What You Should Know About Nearsightedness
If you see just fine when objects are up close, but they become blurry far away, you might be suffering from nearsightedness. Also called myopia, nearsightedness will make objects harder to focus on the further away they are. Here is more information about this condition.
How do you know you have nearsightedness?
Most people that can't see objects or details from far away have nearsightedness. In the beginning, the changes can be very subtle. It is not uncommon to not notice nearsightedness at first, but eventually you will start finding that street signs are blurry or that objects at a distance are harder to see than they once were.
There are also some other signs that you may notice in yourself or others that have this condition. For example, you might start squinting when you are trying to view objects from farther away, as that can help them come into focus. You may have to hold books or magazines closer to your face to read them or find that you are sitting closer to the television.
What causes this condition?
The main cause of nearsightedness is when your eyeball is a different size than average, including the cornea or the length of the eyeball itself. When either of these things occur, it can cause light to focus differently, where it focuses in front of your retina instead of on the surface. Many people inherit the condition, so if you have a parent or other close relative with nearsightedness, it is possible that you might get it as well. You might be in your 20s, 30s or even 40s before you realize you have it. If one of your parents has this condition, it is a good idea to get regular eye exams so you know when you have developed it.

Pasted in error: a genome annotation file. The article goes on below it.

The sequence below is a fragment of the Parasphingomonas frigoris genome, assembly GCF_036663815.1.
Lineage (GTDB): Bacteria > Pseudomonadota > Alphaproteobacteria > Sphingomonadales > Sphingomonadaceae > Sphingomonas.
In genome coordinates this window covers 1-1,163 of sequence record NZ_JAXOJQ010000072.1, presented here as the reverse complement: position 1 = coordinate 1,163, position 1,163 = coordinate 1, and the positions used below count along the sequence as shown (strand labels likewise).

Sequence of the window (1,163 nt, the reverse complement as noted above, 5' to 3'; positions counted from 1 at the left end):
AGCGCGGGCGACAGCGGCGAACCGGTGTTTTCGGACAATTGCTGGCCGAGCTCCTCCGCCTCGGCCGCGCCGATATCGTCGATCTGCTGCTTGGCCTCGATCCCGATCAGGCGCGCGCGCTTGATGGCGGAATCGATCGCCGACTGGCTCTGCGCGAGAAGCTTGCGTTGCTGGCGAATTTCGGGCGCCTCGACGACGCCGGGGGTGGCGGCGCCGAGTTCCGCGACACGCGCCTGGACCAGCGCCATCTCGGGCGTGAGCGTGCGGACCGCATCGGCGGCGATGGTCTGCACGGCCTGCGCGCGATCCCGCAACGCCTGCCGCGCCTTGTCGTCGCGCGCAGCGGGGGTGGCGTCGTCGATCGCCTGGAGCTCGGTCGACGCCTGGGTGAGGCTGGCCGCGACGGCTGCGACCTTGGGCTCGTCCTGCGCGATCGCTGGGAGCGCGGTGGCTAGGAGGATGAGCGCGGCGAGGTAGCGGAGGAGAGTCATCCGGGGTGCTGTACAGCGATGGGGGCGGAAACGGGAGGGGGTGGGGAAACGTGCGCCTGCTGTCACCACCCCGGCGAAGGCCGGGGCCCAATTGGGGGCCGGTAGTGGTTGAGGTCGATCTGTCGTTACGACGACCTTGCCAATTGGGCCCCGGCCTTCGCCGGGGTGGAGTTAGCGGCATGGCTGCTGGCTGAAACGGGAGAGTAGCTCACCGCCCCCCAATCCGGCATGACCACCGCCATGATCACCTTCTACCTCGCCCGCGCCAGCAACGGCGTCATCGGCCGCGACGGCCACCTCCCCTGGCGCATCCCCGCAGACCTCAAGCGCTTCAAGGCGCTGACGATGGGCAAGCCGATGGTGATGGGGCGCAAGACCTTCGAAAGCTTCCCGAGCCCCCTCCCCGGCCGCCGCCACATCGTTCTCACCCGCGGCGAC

How is it diagnosed?
Many people find out they are nearsighted from a routine eye exam performed as a child, though not everyone develops it at a young age. The first way to diagnose it is by getting a comprehensive eye exam from your optometrist. During this exam, there is a test called a refraction test that can look for nearsightedness or farsightedness.
What are the treatment options?
If you are diagnosed with nearsightedness, you may need to wear glasses, though you shouldn't need them all the time. The amount of time you wear corrective eyewear depends on the severity of your nearsightedness. If it is only a problem with objects very far away, you may only need to wear your glasses while driving. Others need it for objects that are a little closer, such as when watching television or sitting in class to see the chalkboard. You can also wear contact lenses or get a laser eye procedure to correct it. For more information, contact a company like Northway Eye & Contact Lens Center.